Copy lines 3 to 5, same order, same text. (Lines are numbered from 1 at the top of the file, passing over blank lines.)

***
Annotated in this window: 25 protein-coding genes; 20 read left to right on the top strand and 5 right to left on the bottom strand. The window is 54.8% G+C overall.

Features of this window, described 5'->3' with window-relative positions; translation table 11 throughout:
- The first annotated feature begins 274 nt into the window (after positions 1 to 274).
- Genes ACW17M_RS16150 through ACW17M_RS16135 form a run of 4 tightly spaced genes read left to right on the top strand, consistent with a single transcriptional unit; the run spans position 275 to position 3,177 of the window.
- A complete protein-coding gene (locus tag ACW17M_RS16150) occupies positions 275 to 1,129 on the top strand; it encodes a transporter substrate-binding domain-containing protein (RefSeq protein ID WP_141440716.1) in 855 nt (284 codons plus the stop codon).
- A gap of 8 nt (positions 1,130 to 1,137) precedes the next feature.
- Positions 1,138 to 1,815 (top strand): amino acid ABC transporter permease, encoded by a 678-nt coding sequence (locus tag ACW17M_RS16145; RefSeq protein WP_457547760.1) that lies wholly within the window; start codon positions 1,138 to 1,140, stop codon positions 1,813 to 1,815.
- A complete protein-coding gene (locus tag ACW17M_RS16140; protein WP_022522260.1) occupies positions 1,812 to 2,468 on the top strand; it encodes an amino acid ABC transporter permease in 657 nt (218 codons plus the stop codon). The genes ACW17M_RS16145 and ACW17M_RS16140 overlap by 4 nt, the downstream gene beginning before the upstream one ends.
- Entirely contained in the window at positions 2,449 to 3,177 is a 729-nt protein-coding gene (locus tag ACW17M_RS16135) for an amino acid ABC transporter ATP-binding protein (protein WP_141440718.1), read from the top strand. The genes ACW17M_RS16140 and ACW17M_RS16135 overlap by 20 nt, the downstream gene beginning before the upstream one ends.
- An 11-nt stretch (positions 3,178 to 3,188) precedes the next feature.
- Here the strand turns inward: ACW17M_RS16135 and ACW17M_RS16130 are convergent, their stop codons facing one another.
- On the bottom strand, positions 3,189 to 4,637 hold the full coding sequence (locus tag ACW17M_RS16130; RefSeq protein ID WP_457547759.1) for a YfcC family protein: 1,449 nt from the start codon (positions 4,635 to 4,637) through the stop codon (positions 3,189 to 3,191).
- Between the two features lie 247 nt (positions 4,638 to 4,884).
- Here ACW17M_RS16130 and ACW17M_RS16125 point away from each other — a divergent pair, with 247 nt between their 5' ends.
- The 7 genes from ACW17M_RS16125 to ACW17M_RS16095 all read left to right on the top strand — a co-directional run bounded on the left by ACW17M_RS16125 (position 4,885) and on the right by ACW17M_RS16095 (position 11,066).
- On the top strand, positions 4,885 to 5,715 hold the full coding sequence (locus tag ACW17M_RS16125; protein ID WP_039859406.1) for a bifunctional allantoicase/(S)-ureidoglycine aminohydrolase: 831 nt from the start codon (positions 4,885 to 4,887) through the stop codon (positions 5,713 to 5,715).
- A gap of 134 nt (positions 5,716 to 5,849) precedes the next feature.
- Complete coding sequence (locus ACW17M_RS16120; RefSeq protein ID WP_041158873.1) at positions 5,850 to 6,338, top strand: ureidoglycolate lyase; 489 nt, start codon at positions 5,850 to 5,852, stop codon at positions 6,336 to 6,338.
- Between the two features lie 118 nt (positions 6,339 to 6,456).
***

- The first annotated feature begins 274 nt into the window (after positions 1 to 274).
- Genes ACW17M_RS16150 through ACW17M_RS16135 form a run of 4 tightly spaced genes read left to right on the top strand, consistent with a single transcriptional unit; the run spans position 275 to position 3,177 of the window.
- A complete protein-coding gene (locus tag ACW17M_RS16150) occupies positions 275 to 1,129 on the top strand; it encodes a transporter substrate-binding domain-containing protein (RefSeq protein ID WP_141440716.1) in 855 nt (284 codons plus the stop codon).